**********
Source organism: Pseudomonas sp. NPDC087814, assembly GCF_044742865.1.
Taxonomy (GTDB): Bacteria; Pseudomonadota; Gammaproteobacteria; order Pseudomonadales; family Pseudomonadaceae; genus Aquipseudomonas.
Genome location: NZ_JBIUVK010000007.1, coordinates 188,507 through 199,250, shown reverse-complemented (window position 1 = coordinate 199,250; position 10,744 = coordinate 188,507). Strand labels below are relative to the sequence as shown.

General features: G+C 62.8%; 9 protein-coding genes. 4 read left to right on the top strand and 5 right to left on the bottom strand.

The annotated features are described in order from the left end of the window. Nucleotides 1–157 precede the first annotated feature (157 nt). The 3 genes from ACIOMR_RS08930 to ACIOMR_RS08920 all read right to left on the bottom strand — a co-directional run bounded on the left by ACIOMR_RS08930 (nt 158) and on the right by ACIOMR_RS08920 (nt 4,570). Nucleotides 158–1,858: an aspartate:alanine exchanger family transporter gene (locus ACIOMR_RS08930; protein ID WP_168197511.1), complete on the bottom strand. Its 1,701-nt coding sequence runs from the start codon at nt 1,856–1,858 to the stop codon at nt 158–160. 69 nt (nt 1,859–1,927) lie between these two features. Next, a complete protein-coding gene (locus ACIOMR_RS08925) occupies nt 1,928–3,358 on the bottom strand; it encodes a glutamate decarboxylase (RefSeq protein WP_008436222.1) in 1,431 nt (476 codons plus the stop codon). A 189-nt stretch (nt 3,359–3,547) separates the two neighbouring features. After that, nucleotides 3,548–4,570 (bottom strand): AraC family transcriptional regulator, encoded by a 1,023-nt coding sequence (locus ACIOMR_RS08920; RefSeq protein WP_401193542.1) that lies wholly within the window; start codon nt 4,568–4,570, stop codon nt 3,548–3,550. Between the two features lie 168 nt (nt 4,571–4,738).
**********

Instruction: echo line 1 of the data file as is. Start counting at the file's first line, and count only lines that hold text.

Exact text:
Source organism: Pseudomonas sp. NPDC087814, assembly GCF_044742865.1.